A high temperature is 37.8C or above. A fever like this can happen when the body is fighting off any infection – not just coronavirus. It is best to use a thermometer to take a measure. But if you don’t have one, check if you, or the person you are worried about, feels hot to the touch on the chest or back. Although fever is a key coronavirus symptom, it could be flu or a different infection. A high temperature is unlikely with a cold. If you have a fever, arrange a coronavirus test – you can use the NHS 111 coronavirus service online.

Does a cough mean you have coronavirus?

If you have a cold or flu you may well have a cough, along with other symptoms. Flu usually comes on suddenly and sufferers will often experience muscle aches, chills, headaches, tiredness, a sore throat and a runny or stuffed nose, along with the cough. It feels worse than a heavy cold. Colds tend to develop more gradually and are less severe, although they do still make you feel unwell. Along with a cough, there may be sneezing and a sore throat and runny nose. Fever, chills, muscle aches and headaches are rare. A coronavirus cough means coughing a lot for more than an hour, or three or more coughing fits or "episodes" in 24 hours. If you usually have a cough because of a long-standing medical condition like COPD, it may be worse than usual. You should get tested for coronavirus if you develop a new, continuous cough.

What do loss or change to smell or taste mean?

These are key symptoms of coronavirus and mean you should get a test. It could still be that you have a simple cold. But you need to check, even if you don’t feel unwell, to avoid the risk of spreading the virus.

Does sneezing mean I’ve got coronavirus?

Sneezing is not a symptom of coronavirus, and unless you also have a fever, cough or loss of smell and taste, you do not need a test. Sneeze droplets can spread infections though, so catch them in a tissue, put it in the bin and then wash your hands.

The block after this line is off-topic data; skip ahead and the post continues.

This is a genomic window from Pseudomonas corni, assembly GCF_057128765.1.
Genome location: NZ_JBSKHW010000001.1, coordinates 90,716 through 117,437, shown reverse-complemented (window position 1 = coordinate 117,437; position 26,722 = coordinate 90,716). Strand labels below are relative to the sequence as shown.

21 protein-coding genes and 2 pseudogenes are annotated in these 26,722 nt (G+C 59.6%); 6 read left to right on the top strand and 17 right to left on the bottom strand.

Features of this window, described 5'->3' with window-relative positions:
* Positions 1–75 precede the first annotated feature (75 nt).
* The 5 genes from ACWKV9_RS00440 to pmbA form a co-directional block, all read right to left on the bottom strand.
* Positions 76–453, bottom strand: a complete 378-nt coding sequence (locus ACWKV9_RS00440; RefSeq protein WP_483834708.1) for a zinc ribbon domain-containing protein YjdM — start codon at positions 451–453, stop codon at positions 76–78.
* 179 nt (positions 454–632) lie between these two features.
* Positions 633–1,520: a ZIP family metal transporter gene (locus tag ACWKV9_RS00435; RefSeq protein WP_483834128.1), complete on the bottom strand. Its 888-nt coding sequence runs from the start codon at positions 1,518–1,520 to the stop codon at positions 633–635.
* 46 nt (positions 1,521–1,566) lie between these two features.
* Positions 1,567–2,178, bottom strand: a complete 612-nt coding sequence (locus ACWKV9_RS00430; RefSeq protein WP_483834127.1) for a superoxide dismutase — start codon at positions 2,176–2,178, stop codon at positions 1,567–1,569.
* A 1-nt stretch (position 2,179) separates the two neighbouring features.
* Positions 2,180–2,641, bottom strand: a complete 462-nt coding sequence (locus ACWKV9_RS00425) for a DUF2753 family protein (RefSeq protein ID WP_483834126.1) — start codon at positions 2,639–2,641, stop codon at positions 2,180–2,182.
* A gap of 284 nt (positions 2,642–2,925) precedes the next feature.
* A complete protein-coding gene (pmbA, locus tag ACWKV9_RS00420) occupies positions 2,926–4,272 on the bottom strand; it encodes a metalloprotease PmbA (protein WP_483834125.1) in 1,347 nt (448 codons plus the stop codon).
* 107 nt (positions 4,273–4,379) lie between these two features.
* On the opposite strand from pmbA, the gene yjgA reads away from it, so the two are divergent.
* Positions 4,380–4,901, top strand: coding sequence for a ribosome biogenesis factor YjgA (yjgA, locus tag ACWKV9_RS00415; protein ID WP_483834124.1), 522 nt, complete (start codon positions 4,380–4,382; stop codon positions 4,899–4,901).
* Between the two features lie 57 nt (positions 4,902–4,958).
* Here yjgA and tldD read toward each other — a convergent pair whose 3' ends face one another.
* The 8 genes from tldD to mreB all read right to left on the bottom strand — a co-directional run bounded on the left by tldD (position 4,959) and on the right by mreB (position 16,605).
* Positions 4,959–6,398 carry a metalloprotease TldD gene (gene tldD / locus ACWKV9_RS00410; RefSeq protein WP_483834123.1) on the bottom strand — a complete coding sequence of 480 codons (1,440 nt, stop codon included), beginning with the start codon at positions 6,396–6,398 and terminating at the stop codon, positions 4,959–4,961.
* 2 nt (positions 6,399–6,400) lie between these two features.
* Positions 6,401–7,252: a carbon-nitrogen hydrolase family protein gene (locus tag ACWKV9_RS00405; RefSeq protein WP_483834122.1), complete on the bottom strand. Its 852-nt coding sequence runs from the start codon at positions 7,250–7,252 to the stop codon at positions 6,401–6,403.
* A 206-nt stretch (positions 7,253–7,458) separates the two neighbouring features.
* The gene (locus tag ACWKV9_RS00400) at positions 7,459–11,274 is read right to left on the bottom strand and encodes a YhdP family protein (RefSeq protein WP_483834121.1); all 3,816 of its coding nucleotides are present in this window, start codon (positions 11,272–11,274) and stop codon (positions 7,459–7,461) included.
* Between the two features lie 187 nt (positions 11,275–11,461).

How about a runny or blocked nose?

As we head into winter and with children back to school and more workplaces open, lots of people will be getting colds. A runny nose on its own is not a reason to get tested for coronavirus.

If you are really feeling very unwell?

People with coronavirus have a wide range of symptoms, ranging from mild to severe, although some will have none at all, but can still be infectious. Symptoms may appear up to two weeks after exposure to coronavirus, but usually around day five. Feeling breathless can be a sign of a more serious coronavirus infection. If you are having trouble breathing, contact your doctor online or over the phone, or the NHS 111 online coronavirus service. If you are very worried about sudden shortness of breath ring 999. The NHS advises that if your child seems very unwell, is getting worse or you think there’s something seriously wrong, you should call 999. You shouldn’t delay getting help if you’re worried. Trust your instincts.

Hands. Face. Space

Remember Hands. Face. Space to help stop the spread of coronavirus and other illnesses:

  • Wash your hands regularly
  • Use a face covering when social distancing is not possible
  • Try to keep your distance from those not in your household

Book a Coronavirus test locally

Testing sites in North Yorkshire are operated and managed by the Department of Health and Social Care and private contractors employed by them. North Yorkshire County Council tries to help by promoting the Mobile Testing Site locations and hosting information on how people with symptoms can book a test via the national government portal. However, they do not manage the national booking system or laboratory testing process.

North Yorkshire County Council is aware of the current issues regards the availability of tests and laboratory capacity and it has raised its concerns at a national level. The Department of Health and Social Care is asking the public only to get a test if they are directed to do so by NHS Test and Trace or other NHS services – OR – if they have symptoms. This is important to ensure that those people who need tests the most can be prioritised.

Testing sites operated and managed by the Department of Health and Social Care will be running at the following locations over the coming days between 11am and 3pm:

  • Monday 21 September – Skipton – Coach Street, Skipton, BD23 1LH
  • Monday 21 September – Northallerton – Newby Wiske Hall, Northallerton, North Yorkshire, DL7 9HA
  • Monday 21 September – Whitby – Whitby Park and Ride, Whitby, YO21 1TL
  • Tuesday 22 September – Sherburn in Elmet – White Rose Sports Club, The Recreation Ground, Tadcaster Road, Sherburn in Elmet, LS25 6EL
  • Tuesday 22 September – Harrogate – Dragon Road Car Park, Dragon Road, Harrogate, HG1 5DB
  • Wednesday 23 September – Scarborough – Scarborough Park & Ride, Seamer Road, Scarborough YO12 4LW
  • Wednesday 23 September – Thornton Le Dale – National Trust Car Park, No.5. Chestnut Avenue, Pickering, North Yorkshire, YO18 7RR